Jessica Ballweg and Rachel Buehler played on either side of her for most of the tournament and were always difficult to get behind and as tough as you could ask of any player.  Buehler just does not get beat, on the ground or in the air.  And if by chance you get a step on her, somehow, she will recover and get her body back in there.  Rachel is also one of the most disciplined defenders in the world in that she rarely makes defensive mistakes.  Ballweg was one of our two most experienced players, along with Lindsay Tarpley, and just has a tremendous tackling presence.  But the best thing of all about Jessica is that she really comes up big when you need her, and there is no better example of that than her tackle of Christine Sinclair inside the six-yard box during the championship game.

Keeley Dowling was a warrior.  First of all, she came back from a serious ankle injury to make the world championship team.  Her commitment was truly inspirational.  When she played before the semifinals, she did very well, but when she came off the bench against Germany, she was awesome, and we decided to start her in the final.  The fact that Keeley played in the final should go down in women's soccer legend.  Keeley was very ill the night before the final and it was in question whether she could play.  She spent two hours on the morning of the final on IVs getting re-hydrated.  The doctors didn't think she would last 90, but she lasted 109.  It was a heroic performance, because her and her heading ability was an important piece of the puzzle that allowed us to combat Canada's direct style.

Kendall Fletcher played some of the tournament in the back, as did Leslie Osborne, but was called on to play most of her minutes in the midfield after Amy Steadman got hurt. Kendall gave us a tremendous athleticism, defensive presence and heading in our midfield.  She stepped up for us and was so willing to play anywhere, anytime, as a starter or reserve.  She completely gave herself to the team and really played a key role in our success.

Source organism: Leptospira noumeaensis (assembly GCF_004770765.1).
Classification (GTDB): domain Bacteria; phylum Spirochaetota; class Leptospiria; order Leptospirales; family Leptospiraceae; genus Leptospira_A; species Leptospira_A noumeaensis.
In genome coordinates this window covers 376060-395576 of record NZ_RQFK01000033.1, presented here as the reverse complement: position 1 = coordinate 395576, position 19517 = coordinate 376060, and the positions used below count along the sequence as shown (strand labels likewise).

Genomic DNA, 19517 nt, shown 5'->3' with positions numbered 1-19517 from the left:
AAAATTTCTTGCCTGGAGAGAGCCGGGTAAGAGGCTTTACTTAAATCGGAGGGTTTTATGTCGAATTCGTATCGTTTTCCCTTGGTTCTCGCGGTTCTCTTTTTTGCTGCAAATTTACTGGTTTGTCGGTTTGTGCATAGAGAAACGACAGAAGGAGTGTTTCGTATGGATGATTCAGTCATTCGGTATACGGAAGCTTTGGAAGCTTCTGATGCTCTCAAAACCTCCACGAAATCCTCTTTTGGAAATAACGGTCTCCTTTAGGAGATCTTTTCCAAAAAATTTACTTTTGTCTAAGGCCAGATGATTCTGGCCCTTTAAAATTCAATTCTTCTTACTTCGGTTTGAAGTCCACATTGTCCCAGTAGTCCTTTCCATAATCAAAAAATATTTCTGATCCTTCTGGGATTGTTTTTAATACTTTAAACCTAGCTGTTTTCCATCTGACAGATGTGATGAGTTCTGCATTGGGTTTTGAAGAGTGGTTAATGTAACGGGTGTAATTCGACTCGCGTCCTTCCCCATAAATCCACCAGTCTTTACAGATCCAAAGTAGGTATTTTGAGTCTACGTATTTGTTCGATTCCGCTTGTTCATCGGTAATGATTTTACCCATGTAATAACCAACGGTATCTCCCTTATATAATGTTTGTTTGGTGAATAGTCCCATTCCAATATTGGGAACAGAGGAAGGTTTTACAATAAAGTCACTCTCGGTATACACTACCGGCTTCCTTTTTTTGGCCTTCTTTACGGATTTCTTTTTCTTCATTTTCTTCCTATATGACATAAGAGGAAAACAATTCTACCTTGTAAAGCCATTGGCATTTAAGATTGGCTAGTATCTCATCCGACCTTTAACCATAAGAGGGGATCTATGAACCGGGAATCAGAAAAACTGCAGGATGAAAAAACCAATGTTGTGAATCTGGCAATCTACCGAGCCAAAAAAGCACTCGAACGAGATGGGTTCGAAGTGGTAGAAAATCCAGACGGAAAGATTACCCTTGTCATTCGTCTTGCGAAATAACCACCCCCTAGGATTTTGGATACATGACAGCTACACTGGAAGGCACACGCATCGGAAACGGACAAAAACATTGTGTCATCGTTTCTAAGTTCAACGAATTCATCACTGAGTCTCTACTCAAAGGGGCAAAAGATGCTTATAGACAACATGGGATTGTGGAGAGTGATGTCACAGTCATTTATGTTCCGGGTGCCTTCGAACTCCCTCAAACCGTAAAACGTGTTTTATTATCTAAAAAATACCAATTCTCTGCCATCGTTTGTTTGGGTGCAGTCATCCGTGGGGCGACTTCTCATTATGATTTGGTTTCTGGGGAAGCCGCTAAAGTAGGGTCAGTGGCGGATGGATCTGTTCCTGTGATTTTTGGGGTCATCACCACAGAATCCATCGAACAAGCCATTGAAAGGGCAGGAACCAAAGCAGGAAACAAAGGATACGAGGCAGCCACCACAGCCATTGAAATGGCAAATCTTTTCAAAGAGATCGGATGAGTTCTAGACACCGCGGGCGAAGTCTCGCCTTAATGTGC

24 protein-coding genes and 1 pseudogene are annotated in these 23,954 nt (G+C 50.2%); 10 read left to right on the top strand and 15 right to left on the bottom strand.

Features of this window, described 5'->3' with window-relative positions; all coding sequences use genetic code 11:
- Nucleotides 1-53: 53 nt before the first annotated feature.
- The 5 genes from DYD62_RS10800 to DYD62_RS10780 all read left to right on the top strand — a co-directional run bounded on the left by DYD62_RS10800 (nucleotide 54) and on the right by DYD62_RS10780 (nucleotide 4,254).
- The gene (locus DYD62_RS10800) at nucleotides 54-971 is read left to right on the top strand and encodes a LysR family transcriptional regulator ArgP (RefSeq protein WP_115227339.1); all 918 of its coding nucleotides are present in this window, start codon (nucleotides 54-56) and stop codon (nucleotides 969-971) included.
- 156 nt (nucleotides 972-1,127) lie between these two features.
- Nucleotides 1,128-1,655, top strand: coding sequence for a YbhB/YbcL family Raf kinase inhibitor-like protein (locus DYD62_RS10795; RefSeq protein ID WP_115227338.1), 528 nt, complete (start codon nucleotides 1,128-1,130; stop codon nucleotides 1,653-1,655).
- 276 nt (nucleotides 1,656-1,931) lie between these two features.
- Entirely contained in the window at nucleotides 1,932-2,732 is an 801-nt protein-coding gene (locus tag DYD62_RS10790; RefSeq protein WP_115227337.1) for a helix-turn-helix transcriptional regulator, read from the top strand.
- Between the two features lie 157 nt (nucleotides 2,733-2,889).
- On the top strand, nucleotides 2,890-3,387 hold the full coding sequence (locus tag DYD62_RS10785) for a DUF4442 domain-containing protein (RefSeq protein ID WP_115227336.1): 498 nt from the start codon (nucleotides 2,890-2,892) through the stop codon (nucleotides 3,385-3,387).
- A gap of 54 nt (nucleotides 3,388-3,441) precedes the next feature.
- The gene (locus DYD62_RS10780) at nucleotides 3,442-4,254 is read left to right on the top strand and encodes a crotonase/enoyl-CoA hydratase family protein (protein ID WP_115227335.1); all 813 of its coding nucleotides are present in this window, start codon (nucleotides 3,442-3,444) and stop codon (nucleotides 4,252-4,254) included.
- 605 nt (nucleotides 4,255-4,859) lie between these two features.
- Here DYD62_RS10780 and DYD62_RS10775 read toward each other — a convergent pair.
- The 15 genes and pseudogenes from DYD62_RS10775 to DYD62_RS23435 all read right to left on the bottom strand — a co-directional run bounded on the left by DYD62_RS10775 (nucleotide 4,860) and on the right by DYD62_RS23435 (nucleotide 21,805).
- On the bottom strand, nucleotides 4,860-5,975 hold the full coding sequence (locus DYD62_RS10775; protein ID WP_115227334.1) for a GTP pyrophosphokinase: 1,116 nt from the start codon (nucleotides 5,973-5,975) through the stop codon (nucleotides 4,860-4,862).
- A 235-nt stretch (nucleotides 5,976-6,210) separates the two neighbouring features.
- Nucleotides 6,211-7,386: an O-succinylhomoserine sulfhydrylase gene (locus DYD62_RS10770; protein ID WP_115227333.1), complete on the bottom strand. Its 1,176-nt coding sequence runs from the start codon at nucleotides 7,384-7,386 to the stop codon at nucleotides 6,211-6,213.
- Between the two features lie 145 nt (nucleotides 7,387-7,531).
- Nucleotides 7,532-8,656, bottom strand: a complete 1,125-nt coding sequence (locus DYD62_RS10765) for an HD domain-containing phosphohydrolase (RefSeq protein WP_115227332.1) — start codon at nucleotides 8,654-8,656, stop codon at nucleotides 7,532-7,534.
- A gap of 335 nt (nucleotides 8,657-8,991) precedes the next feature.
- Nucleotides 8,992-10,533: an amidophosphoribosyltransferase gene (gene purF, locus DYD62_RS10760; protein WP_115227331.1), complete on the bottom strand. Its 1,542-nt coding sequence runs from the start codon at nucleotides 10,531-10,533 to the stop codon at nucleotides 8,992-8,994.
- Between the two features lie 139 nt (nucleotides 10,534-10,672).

Osborne, along with the bonus of versatility, scored two critical goals for us.  She played center midfielder, center back, wing back and wing midfield, and her willingness to play all those positions, and impact the game from each spot, was a key factor in our success.  Lastly with Osborne, she is a great leader and a tremendous passer with both feet no matter where she is.  She found a way to hit Megan Kakadelas with a precisions pass in the final that led to the goal, despite the lack of space in their defense. She is also a world-class header that allowed us to get possession of the ball on the ground after winning them in the air.

Manya Makoski brought us tremendous skill and athleticism.  Off the dribble, she can slice and dice through defenses.  She was one of the best on the team at penetrating off the dribble.  She can run at defenses, serve the ball and get players in with her passing, giving us the ultimate flank player, which is a rarity in women's soccer.  She played both sides of the ball extremely well and her ability to slide and win balls was the best on the team along with Tarpley.